With Nitish Kumar dumping the BJP in Bihar and forming the Mahagathbandhan 2.0 government with Lalu Prasad’s RJD, political observers were further convinced that the 'Mandal versus Kamandal' politics was likely to play out in a big way ahead of the 2024 general elections.

The term 'Mandal' has become synonymous with quota politics of the OBCs and Scheduled Castes, whereas 'Kamandal’, literally translating to a water pot often used by spiritual leaders, has over the years become a metaphor for Hindutva politics.

The Bihar government sees the caste survey as an opportunity to reimagine the state’s social justice plank but also broaden the scope of development goals. Moreover, it had been a long-standing demand for which resolutions were passed unanimously by Legislative Assembly in 2018 and 2019.

Politics of it all

Mandal-based parties have become a political force in northern India – especially in Uttar Pradesh and Bihar – with the support of OBC communities that gained dominance in the 1990s. With the rise of these parties, the growth of the BJP, which appeared to take centre stage, was hindered. As a result, the Mandal-Kamandal clash took the stage again and a new era of social justice politics emerged. 

Ahead of the Lok Sabha elections next year, the Congress, JD(U), RJD and Samajwadi Party are projecting a united front demanding the Centre for a nationwide caste-based census.

In April, Congress president Mallikarjun Kharge shot a letter to Prime Minister Narendra Modi, demanding an up-to-date caste census without which the database “for social justice and empowerment programmes, particularly for OBCs, are incomplete”.

Backing Congress's demand, Bihar chief minister Nitish Kumar called for a national caste census, saying it would be beneficial for all sections of society. The BJP unit in Bihar had also supported a resolution by the government but the central leadership is yet to respond.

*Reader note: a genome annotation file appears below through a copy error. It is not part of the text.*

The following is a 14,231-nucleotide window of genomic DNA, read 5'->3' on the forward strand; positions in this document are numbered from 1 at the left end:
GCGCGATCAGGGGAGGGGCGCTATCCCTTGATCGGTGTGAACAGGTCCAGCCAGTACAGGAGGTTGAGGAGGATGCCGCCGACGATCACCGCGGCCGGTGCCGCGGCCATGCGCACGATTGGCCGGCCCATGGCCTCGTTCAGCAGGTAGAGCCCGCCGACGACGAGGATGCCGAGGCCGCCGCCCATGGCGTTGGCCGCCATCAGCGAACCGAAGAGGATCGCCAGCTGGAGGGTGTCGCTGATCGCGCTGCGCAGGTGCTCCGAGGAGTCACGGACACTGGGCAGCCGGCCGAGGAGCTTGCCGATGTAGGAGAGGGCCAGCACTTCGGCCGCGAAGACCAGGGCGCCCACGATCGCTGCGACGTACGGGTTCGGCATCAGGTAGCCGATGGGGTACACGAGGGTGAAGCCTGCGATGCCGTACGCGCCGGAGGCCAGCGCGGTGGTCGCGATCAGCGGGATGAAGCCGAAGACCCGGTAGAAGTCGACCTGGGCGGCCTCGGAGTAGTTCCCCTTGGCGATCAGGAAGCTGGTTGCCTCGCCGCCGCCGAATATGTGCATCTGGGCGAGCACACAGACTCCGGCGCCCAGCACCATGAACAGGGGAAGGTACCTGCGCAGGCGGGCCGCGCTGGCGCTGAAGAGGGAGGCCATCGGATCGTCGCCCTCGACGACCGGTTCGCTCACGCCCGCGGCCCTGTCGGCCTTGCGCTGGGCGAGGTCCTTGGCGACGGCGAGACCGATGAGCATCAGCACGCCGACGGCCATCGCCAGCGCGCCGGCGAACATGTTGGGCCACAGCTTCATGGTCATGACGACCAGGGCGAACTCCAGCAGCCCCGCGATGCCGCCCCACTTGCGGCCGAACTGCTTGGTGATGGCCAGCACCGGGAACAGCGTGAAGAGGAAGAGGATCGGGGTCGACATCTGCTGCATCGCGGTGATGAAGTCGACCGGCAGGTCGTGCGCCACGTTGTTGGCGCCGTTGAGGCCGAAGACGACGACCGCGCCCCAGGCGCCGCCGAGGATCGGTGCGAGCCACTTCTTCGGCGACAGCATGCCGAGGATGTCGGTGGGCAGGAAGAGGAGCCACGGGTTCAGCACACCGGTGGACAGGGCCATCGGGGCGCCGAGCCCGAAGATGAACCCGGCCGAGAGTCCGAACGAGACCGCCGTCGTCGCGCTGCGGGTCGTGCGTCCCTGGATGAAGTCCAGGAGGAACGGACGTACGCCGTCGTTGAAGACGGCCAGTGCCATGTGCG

However, the BJP-led Centre has asserted in the Parliament that a caste-based census will not be held except for SCs and STs, calling it a complex issue and a cumbersome procedure that could endanger the census exercise itself. The Centre also cited the violence during the implementation of the Mandal report and said it might ignite a fresh round of caste-based identity politics of the 1990s.

The Big Picture

With Bihar being able to initiate its census procedure, though hindered by the court order, states like Odisha and Chhattisgarh, as well as the opposition in Maharashtra have been also pushing for a caste-based census. 

Analysts also believe the caste census will help members of the lowest of lower castes benefit from reservations, be it in education or government jobs.

While the grand old party tries to come out of an existential crisis to put up a fight against the rugged saffron flag, the caste census debate may continue and the Opposition clamour may continue to rise.